Bipartisanship is only path to health care reform
Published 9:01 am Friday, September 29, 2017
On Tuesday, Republicans in the Senate announced that their latest effort to repeal the Affordable Care Act, the Graham-Cassidy bill, was dead, having failed to attain support for passage.
“We don’t have the votes,” Sen. Bill Cassidy, R-Louisiana, said to the media following the announcement.
The Affordable Care Act has flaws, and it defenders would be the first to admit it, but it has provided health insurance to many Americans and remains popular with the public.
Republican leaders would be better served to work with the opposition in finding a bipartisan fix for the existing law, rather than opting to go with legislation that was drafted solely by the GOP.
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The ACA was initially passed by Democrats on a party line vote, using the expedited budget reconciliation process after the party lost its 60-vote supermajority and ability to overcome filibusters from the other side.
Now, because they have taken a similar approach, Republicans have guaranteed they will have 46 Democrats and two independents saying “No” right out of the gate.
It did not have to be this way. This summer, Sen. Patty Murray, D-Washington, and Lamar Alexander, R-Tennessee, hosted a series of bipartisan talks aimed at drafting a limited fix for the ACA.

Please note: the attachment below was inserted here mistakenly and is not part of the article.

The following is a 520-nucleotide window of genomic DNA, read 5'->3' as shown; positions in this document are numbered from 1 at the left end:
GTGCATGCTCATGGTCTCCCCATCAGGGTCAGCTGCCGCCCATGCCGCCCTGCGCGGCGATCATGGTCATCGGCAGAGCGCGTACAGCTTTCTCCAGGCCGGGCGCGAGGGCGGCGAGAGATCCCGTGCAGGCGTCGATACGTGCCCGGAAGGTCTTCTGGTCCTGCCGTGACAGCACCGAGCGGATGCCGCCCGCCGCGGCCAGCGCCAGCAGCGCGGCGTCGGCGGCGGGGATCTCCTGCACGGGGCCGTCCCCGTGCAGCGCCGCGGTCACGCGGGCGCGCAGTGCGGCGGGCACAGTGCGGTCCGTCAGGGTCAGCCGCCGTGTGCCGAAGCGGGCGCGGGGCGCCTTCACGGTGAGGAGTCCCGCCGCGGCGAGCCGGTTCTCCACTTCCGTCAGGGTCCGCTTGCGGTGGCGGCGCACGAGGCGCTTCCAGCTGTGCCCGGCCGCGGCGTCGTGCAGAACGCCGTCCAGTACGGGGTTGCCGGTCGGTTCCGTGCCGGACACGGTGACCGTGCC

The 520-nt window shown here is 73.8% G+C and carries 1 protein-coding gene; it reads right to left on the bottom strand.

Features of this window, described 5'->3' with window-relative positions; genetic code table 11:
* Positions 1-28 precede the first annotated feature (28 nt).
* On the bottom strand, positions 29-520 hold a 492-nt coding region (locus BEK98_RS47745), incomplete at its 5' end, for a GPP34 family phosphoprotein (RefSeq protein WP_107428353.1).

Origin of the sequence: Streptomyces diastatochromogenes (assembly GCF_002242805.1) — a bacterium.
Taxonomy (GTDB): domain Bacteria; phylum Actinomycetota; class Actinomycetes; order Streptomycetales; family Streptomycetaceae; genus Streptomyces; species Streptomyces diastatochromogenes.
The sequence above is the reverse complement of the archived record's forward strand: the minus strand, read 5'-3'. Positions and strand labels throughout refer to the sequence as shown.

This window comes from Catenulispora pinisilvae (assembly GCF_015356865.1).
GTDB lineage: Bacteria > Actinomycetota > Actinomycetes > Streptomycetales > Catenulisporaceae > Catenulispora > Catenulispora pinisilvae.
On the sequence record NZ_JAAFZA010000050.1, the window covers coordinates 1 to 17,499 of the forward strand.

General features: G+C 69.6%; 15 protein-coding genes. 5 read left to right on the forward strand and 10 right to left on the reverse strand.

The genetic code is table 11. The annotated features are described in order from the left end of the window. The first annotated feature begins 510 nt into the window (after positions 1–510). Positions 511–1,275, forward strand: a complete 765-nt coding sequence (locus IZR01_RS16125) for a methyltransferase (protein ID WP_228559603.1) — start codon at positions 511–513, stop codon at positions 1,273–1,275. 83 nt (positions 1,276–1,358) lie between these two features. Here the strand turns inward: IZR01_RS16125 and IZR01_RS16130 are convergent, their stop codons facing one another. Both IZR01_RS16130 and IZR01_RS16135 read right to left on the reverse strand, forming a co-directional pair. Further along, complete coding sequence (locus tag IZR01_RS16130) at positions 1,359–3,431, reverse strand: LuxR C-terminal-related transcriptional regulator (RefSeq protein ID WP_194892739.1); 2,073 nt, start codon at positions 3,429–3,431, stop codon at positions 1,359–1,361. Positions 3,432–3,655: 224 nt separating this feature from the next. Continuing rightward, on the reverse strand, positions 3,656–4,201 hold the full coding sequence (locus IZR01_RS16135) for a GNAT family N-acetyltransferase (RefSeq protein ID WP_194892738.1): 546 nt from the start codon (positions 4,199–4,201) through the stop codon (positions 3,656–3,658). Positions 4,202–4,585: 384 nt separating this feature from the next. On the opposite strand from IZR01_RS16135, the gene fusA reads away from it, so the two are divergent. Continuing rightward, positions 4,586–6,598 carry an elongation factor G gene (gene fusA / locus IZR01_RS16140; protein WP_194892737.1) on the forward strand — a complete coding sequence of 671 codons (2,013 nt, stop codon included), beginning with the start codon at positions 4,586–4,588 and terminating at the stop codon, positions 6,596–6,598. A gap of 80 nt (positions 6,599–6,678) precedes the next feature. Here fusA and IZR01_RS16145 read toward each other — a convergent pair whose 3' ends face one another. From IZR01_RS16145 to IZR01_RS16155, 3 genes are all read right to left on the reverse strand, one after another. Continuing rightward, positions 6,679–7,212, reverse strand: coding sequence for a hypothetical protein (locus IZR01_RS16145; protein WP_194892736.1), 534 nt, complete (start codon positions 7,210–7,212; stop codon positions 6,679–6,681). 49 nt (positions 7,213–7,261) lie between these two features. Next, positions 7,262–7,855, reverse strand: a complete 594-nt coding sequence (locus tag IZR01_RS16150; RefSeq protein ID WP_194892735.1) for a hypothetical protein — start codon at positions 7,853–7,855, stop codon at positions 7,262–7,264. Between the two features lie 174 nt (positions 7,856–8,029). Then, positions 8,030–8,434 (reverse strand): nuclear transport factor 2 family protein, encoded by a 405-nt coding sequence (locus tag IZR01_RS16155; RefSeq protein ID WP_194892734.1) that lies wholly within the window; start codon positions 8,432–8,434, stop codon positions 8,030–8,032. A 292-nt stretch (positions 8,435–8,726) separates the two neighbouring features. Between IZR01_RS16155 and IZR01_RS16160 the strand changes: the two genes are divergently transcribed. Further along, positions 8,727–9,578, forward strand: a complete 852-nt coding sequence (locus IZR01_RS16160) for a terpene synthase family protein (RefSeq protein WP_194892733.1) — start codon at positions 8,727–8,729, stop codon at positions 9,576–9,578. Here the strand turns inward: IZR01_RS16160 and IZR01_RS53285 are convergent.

However, Republicans quickly pulled out of the effort, opting instead to go with the repeal effort, drafted by their side.
However, all it took was three moderate Republicans to oppose their party to doom the effort, which had to succeed by Oct. 1 in order to use a 50-vote majority through reconciliation.
It is time for the Senate to abandon the reconciliation approach to health care and craft a consensus bill, which can be supported by meaningful coalition.
Regardless of which side has control, Congress has highly dysfunctional for at least a generation, with both sides mired in gridlock, endlessly filibustering and refusing to even entertain working across the aisle.
For any major legislation to be accepted by a broad swath of the general public, it is going to require both sides to finally grow up, swallow their pride and work together for a greater good.